Taliesin, of course, has one of the most suggestive passages in Briggflatts:

I hear Aneurin number the dead and rejoice,
being adult male of a merciless species.
Today’s posts are piles to drive into the quaggy past
on which impermanent palaces balance.
I see Aneurin’s pectoral muscle swell under his shirt,
pacing beetween the game Ida left to rat and raven,
young men, tall yesterday, with cabled thighs.
Red deer move less warily since their bows dropped.
Girls in Teesdale and Wesleydale wake discontent.
Clear Cymric voices carry well this autumn night,
Aneurin and Taliesin, cruel owls
for whom it is never altogether dark, crying
before the rules made poetry a pedant’s game.
Columba, Columbanus, as the soil shifts in its vest,
Aidan and Cuthbert put on daylight…

Now to the main act. Leafcutter John is  a very serious musician, of the kind it is good to watch at work. He is an exponent of “folktronica” (pace his vaguely-seventies-style folky-electronic concept album The Forest and the Sea) and a member of a rising “experimental post-jazz” band called Polar Bear. (I’m listening to them now on Spotify!) He was commissioned by the London Word Festival to put Briggflatts to a musical setting.

The basis was a recording of Basil Bunting reading the poem. I had wondered – and, truth be told, fretted a little – but no, it was Bunting. It’s very hard to describe music, especially this kind of music. But basically, there were periods when it was just Bunting reading. I wondered how the fur-hatted hipster audience in the slapped-together warehouse space were reacting to an old man declaiming with rolled r’s… Leafcutter John interposed sounds on the voice, some digitally – as in white noise, or steady tones – and some with instruments – his beautiful green guitar – or objects. Pebbles rubbed on a drum pan (“each pebble its part/ for the fells’ late spring”… “fingertips checking,/ till the stone spells a name,/ naming none… “Fingers/ ache on the rubbing stone”). A red laser torch shone on some metal switchbox, the feedback stopped with a hand, several times. A balloon, blown up and squeaking slowly to a halt like a dying wild animal. A triangle. A laptop. A violin bow – used on the guitar frets, on the edge of a cymbal, on various other objects.

The pace was nice. The poem had been edited for length, and sensitively. Bits were lost, but that’s unavoidable. There were silences and musical interludes, and plenty of Bunting. The overall effect in places recalled the old tramp singing in Gavin Bryars’ Jesus’ Blood Never Failed Me Yet.** That was an interesting sensation. A slightly awkward one, given that the poem is a rich and deep work of art in its own right, created with the intention of having just this much attention lavished on itself alone. But that’ll maybe be the part of me that was so outraged by my sister.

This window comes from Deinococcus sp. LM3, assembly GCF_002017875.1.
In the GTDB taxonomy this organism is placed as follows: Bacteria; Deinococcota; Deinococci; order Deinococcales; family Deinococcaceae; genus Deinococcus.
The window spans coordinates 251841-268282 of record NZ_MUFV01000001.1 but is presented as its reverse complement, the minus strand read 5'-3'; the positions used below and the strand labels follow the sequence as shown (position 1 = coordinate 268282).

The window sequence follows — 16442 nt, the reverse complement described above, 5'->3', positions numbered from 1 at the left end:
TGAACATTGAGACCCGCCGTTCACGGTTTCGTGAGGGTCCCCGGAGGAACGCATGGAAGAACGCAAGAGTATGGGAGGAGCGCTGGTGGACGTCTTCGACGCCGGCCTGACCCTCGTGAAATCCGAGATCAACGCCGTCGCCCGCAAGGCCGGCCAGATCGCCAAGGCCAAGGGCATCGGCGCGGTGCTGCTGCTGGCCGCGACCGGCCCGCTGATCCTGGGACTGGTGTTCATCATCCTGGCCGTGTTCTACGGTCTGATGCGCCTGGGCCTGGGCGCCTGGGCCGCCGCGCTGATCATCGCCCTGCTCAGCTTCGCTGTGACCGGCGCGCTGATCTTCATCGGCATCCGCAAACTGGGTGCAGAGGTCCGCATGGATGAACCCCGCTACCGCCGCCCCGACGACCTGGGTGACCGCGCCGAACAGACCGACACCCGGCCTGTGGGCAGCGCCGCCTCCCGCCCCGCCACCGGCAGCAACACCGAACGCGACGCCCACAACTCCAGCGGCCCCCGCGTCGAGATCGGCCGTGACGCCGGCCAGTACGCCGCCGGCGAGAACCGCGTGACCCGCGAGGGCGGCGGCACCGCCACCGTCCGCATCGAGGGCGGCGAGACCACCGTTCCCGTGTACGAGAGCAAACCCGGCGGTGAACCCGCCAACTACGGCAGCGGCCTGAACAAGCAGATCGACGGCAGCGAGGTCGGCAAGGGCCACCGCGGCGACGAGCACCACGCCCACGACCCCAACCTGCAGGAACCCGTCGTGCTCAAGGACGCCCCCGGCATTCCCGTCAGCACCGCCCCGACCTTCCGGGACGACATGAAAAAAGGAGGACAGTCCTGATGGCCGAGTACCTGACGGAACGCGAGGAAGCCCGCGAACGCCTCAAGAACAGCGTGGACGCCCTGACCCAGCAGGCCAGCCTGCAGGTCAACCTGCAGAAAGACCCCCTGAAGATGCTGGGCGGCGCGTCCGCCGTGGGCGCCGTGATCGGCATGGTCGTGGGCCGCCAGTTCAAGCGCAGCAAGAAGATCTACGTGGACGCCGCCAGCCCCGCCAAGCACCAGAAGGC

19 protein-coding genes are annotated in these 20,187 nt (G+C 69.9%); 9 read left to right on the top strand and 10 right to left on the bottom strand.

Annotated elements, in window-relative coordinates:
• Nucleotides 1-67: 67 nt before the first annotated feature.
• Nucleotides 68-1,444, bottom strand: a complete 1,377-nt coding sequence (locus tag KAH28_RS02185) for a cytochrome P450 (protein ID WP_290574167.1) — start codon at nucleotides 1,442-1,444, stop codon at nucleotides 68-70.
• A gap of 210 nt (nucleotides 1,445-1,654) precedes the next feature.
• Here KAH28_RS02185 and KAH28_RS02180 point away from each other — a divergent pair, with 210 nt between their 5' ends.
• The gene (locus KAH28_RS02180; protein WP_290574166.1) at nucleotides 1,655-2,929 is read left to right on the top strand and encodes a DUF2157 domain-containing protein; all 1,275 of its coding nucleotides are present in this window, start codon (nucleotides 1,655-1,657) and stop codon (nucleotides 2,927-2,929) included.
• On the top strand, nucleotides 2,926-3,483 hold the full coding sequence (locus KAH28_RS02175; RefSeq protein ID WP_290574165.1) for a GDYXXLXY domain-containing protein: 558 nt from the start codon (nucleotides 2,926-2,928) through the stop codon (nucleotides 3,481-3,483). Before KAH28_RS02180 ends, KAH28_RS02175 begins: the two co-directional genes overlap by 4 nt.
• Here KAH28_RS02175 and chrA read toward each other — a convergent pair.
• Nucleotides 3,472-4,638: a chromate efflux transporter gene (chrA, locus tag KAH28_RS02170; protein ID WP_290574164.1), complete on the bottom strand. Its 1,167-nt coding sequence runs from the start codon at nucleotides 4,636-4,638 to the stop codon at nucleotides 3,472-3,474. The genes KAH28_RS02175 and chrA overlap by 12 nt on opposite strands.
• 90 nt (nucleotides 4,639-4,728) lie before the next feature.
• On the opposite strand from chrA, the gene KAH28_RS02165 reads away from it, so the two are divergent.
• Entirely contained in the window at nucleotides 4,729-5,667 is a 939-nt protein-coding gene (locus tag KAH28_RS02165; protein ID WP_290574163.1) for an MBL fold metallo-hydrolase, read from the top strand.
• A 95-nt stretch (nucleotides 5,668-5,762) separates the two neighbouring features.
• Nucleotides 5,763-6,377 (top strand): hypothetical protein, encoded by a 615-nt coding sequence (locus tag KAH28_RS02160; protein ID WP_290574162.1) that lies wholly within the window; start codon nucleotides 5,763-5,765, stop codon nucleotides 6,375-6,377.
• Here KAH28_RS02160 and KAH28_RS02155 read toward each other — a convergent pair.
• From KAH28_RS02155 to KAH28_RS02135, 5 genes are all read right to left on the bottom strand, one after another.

What Leafcutter John produced, in the end, was a sound poem, or a mood piece, almost stream-of-consciousness, full of muted colour. It is clearly a response to what he hears in Bunting’s recording, rather than in any way an hommage to, say, the poem’s structure, or a mirror of its poetic devices. He told me that although he has listened to the poem over and over again daily for two months, he made a conscious decision not to read it. He wanted to engage with it as sound. He said he lost all feeling for it though this repetition, but that in the performance he fell completely back in love with it again , and this showed.

I think, judging it purely as a work of art, it is in one way a brilliant commission on Tom Chivers’ part, and in another, purist, way not entirely successful. (I’d like to say that I thought the event as a whole was extremely well curated: far more insightfully arranged and thoughtful than many poetry events I’ve been to.) The question, possibly unfair, was: is what we are listening to of equal weight to the original poem? I think not; and part of the point of Bunting’s long poems is their intense relationship with Modernist music, and their sonata structure. This freeflowing, mood-piece approach is great with the abstractness of the poem, with its rural settings and time-shifts and lack of narrative continuity. But to really echo the Bunting – and how many poems it is considered that important to have listened to, as well as read? – I’d have said the piece would have had to pay more attention to the prosody, sound repetitions, vowels and consonants, even the spondees I mentioned the other day, and to incorporate more of the poet’s architecture.

Also, taken purely as a musical experience, I’m thinking maybe there was too much Bunting; maybe he stole the show a little bit.

beside the Rawthey, Cumbria, 1980; © Jonathan Williams 1994

Having said which, there was a great sense of occasion and, because of the youth of the artist and audience, also a sense of – well, I’m not sure what. It was something very good, though. New and old merging, layering, and that’s apparent in the digital folk that gave me such scary déja vu.

So I did really like the music. That’s a different question. I’m really glad I’ve discovered Leafcutter John and Polar Bear. Oh yes!

Btw, on the Amazon page for their latest album, Peepers, someone has written in a review: “And the last track? Well I think Robert Wyatt should be contacted and asked to write a vocal over it!”

* Your truly reviewed this exhibition at some length for The London Magazine, but I couldn’t make it to Chris McCabe’s reading event, which this image is from. Image Caroline Ward for cc Media.

** Many thanks to Simon Barraclough, who kindly pointed out to me that I had originally typed “Saved” instead of”Failed” – talk about a Freudian slip!